Stewardship. The newcomers to the continents despoiled them. To get the quickest possible yield from mines and plains, fields and forests, and peoples, they did whatever was necessary. Five centuries later, battles over ozone layers, deforestation, and endangered species, among others, are urgent extensions of issues posed by the explorers of the 1500s. (Revisionists might remember, however, that many studies show the Indians themselves often ruined their environments and were consequently forced to move on.)
Most Christians in 1492 saw native Americans as weak and evil while Europeans were right and true, servants of the Good God.
Today, some historians make Europeans all evil and the American natives all good.
Likewise, Columbus used to be overpraised as the perfect pioneer. Now he is often overaccused as the hemisphere’s arch-villain.
Yet Columbus and what he did live on in billions of expressions, almost all double-sided. Christian historians, if they stay true to the record, have to show this ambiguity.
In 1992, few simply defend Columbus, his Europe, and their aftermath. But many simply attack him. These attackers might have some biblical homework to do.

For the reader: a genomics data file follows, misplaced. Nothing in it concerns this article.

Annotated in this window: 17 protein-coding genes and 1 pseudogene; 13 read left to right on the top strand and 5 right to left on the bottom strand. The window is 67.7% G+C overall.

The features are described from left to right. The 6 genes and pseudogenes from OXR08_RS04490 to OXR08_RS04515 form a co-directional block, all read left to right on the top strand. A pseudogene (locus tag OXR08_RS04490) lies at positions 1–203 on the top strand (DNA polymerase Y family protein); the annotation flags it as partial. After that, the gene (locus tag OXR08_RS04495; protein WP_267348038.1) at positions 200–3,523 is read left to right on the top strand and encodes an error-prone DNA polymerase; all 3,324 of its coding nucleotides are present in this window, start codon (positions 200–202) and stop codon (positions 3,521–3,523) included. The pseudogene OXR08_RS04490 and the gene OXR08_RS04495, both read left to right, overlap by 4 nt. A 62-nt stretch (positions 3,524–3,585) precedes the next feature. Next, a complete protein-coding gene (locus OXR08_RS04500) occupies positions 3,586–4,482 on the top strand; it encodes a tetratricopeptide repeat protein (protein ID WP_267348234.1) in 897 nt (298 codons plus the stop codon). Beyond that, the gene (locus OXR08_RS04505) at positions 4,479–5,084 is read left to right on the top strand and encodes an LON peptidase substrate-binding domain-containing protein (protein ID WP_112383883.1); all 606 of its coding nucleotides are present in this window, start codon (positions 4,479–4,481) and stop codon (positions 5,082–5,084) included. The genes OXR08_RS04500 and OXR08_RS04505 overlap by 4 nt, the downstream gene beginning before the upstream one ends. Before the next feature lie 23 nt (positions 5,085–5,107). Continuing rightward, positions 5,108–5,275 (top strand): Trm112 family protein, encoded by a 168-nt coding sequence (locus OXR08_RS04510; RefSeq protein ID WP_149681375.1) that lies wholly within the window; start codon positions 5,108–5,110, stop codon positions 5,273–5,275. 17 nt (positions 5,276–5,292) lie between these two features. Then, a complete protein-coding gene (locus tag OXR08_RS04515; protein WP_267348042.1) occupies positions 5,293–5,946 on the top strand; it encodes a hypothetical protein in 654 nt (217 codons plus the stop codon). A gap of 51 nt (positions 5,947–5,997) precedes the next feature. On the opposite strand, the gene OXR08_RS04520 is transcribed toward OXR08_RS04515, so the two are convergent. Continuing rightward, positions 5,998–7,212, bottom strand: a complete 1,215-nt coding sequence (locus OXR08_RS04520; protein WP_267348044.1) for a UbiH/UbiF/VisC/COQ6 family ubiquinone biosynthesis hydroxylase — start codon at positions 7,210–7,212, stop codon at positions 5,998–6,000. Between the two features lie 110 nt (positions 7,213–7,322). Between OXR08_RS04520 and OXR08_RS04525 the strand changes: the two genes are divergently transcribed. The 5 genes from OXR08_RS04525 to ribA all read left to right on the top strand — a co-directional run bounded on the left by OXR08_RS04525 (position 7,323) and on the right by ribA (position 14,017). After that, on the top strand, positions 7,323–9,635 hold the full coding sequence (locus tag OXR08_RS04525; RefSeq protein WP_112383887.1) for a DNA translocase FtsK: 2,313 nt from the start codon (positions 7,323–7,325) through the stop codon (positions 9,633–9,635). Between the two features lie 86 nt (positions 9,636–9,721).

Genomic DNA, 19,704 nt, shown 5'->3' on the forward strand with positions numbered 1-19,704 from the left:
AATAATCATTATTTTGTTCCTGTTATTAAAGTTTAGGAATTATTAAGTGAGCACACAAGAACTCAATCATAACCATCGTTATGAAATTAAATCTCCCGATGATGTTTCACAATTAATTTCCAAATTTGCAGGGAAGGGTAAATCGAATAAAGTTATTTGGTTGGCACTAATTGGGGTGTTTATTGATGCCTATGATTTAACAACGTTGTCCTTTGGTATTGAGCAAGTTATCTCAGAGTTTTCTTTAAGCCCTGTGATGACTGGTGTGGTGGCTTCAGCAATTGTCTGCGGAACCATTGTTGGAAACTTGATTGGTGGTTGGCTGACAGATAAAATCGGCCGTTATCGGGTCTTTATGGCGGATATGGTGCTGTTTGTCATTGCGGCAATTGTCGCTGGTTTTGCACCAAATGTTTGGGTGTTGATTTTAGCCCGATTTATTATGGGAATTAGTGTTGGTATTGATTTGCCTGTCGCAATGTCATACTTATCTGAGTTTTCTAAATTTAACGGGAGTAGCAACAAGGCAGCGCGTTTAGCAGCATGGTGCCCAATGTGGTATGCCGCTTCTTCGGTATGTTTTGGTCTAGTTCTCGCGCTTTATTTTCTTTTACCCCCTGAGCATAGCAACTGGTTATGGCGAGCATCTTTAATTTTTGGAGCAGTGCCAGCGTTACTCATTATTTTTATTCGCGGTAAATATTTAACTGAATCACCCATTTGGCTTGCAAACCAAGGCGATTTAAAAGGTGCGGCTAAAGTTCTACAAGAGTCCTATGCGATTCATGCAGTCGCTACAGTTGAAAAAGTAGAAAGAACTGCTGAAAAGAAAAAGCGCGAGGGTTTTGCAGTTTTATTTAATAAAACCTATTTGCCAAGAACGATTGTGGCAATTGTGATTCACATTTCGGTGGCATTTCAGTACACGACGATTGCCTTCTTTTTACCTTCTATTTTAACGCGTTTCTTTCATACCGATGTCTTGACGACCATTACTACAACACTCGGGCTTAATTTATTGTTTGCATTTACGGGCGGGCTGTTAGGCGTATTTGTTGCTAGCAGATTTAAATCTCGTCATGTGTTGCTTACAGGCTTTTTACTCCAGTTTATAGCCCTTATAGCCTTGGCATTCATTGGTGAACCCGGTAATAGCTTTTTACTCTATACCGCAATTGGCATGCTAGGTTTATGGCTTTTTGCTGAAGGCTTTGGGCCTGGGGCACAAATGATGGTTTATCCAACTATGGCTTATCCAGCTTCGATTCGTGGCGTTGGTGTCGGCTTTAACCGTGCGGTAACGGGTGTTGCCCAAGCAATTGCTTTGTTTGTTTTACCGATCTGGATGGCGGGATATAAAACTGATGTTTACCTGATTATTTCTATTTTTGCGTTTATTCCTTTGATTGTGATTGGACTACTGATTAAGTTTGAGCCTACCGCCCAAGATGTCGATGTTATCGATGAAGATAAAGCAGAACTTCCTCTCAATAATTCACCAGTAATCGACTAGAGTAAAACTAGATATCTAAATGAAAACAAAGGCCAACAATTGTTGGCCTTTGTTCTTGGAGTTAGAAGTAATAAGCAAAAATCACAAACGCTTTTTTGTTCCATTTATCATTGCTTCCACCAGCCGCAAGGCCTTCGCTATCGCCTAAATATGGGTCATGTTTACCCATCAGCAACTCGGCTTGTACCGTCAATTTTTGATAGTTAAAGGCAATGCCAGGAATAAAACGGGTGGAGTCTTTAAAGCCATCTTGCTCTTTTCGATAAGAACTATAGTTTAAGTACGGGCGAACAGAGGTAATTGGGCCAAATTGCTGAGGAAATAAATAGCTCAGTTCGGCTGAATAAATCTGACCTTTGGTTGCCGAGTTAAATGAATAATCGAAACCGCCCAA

God effects things in the world in ironic ways. The very pride, intellect, and virtue that motivated Columbus and his contemporaries also did them in. God inspires men and women—and also expects of them responsible action. God visits the world not only with judgment but also with mercy and motivation. That double-sided view of history, if acquired by large numbers of Christians, could be a valid legacy of the Columbus year.
Dr. Martin E. Marty is the Fairfax M. Cone Distinguished Service Professor at The University of Chicago and is a member of the editorial advisory board of Christian History. He is author of numerous books, including Pilgrims in Their Own Land: Five Hundred Years of Religion in America (Chicago, 1984).
Copyright © 1992 by the author or Christianity Today/Christian History magazine.